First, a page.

Social Practice within Strategy Communication Process: Power Distance Tension among Top and Middle Managers
Jarrah Al Mansour
AOU Business School, Arab Open University, Kuwait.
Leicester Castle Business School, De Montfort University, United Kingdom.
We examine the role of power distance in regulating strategy communication practice among top and middle managers from a social practice perspective. We argue that power distance cannot be treated as a material factor that can be controlled and easily measured beyond organisation boundaries; rather, it is a cultural accumulation of social interactions between organisational members. Based on a single case study with 27 interviews drawn from a Kuwaiti public sector organisation, we found that strengthening communication practices among organisational members and aligning individual- and group-level cognition, are key drivers for successful communication of strategy in public sector organisations. Furthermore, we found that in a high-power distance culture, more powerful individuals are inclined to make autocratic decisions. Equally, organisations with high power distance cultures are prone to deliberate mismanagement and high cultural tension. Our research contributes to the culture literature by exploring the under-researched subject of power distance and the cognitive understanding of social practice.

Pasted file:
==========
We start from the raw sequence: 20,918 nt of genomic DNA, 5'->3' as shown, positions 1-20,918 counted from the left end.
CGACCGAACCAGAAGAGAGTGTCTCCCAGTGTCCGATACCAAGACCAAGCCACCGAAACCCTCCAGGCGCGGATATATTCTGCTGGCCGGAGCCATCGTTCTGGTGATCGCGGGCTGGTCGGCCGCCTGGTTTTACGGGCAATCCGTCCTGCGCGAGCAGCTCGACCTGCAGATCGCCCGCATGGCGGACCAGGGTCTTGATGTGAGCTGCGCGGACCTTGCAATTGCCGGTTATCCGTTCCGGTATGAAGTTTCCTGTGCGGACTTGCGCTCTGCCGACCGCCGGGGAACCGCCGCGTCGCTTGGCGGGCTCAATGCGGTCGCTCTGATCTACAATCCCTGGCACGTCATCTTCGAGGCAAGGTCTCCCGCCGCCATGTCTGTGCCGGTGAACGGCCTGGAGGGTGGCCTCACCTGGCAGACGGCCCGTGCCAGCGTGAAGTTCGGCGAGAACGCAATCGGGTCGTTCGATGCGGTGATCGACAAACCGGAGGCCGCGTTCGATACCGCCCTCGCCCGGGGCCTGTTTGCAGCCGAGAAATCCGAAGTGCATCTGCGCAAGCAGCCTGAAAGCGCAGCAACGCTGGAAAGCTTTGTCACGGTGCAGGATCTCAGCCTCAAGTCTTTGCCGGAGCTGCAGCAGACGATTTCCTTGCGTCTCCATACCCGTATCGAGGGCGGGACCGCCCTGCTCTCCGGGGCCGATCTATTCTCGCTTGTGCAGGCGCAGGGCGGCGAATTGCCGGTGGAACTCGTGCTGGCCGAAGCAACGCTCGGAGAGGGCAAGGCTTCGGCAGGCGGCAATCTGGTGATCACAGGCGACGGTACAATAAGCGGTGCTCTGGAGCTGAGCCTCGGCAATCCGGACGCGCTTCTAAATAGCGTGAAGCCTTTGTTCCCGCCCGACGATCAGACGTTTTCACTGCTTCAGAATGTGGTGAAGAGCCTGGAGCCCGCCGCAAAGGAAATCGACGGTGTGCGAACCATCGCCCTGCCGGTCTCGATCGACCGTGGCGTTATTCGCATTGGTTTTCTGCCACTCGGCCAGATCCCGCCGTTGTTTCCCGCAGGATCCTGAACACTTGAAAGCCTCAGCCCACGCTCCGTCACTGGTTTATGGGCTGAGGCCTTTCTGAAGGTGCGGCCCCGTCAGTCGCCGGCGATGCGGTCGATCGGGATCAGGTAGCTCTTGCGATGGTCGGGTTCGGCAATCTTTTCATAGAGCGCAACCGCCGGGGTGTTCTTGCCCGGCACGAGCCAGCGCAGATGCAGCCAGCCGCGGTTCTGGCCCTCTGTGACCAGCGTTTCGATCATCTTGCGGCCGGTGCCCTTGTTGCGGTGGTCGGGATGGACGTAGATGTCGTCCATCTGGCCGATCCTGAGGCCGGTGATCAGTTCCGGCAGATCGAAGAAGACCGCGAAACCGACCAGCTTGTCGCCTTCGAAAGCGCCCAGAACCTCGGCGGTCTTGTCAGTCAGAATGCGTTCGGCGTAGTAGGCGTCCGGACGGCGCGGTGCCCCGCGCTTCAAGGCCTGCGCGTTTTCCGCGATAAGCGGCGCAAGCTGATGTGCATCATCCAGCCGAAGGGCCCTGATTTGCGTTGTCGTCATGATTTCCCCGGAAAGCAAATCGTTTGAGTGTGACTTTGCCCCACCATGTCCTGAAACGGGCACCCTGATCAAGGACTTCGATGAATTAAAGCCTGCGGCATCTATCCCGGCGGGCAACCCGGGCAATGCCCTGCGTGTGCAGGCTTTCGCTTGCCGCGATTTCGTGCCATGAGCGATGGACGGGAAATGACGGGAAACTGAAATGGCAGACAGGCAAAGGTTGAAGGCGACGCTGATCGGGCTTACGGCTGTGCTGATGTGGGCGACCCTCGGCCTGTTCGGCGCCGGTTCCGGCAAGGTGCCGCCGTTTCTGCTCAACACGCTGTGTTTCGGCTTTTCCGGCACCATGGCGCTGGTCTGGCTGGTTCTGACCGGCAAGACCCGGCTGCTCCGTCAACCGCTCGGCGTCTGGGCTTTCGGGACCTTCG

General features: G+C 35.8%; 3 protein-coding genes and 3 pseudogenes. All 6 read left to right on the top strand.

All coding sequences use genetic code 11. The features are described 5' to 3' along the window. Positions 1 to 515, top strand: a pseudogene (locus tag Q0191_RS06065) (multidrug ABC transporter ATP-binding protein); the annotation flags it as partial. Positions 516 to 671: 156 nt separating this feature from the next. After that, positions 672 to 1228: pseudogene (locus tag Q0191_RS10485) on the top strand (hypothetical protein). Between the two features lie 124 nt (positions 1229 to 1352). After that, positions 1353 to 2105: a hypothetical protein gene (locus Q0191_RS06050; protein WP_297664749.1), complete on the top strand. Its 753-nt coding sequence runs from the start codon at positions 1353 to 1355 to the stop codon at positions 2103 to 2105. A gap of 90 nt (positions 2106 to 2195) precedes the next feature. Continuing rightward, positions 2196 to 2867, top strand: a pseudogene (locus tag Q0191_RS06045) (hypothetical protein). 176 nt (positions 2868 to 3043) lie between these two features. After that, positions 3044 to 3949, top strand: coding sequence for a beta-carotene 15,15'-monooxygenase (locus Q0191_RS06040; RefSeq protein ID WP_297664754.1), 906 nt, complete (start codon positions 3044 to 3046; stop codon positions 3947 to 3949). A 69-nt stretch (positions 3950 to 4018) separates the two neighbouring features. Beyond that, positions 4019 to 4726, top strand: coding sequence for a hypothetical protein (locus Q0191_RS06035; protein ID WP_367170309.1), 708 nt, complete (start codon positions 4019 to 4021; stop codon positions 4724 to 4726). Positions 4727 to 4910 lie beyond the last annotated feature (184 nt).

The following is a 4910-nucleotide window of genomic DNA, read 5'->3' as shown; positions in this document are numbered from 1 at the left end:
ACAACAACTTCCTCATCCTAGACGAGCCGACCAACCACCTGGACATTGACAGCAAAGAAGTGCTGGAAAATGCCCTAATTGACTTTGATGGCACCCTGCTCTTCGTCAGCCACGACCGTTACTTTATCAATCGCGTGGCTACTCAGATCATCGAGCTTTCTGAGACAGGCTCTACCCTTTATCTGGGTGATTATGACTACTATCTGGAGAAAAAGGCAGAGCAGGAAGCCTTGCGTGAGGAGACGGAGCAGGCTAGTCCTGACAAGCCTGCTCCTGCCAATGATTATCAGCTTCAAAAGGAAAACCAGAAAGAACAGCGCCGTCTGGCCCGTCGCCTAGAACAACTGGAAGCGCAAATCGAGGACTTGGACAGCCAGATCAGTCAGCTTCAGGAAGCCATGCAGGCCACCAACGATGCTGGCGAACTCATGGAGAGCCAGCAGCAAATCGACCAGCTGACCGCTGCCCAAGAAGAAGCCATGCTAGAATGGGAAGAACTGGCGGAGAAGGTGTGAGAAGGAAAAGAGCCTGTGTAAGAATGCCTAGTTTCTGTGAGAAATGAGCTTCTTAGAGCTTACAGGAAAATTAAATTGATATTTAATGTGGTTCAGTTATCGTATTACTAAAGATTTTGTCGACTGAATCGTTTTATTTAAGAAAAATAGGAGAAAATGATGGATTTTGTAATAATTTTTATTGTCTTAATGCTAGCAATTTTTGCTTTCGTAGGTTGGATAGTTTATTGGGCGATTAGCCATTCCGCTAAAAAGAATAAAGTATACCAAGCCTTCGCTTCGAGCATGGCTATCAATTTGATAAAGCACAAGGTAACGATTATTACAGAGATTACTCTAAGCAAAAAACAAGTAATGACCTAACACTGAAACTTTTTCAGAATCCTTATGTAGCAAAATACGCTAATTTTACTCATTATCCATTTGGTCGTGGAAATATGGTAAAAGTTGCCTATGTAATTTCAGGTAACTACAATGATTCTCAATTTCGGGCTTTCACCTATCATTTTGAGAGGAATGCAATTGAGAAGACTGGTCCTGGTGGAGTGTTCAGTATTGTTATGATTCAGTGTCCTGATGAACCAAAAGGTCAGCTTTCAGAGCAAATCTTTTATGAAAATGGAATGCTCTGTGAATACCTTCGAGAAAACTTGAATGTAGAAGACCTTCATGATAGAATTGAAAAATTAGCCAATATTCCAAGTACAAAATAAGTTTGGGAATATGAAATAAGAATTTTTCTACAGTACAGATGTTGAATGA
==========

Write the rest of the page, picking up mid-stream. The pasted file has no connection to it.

Keywords:Power Distance, Strategy Process, Social Practice, Top and Middle Managers, Strategy Communication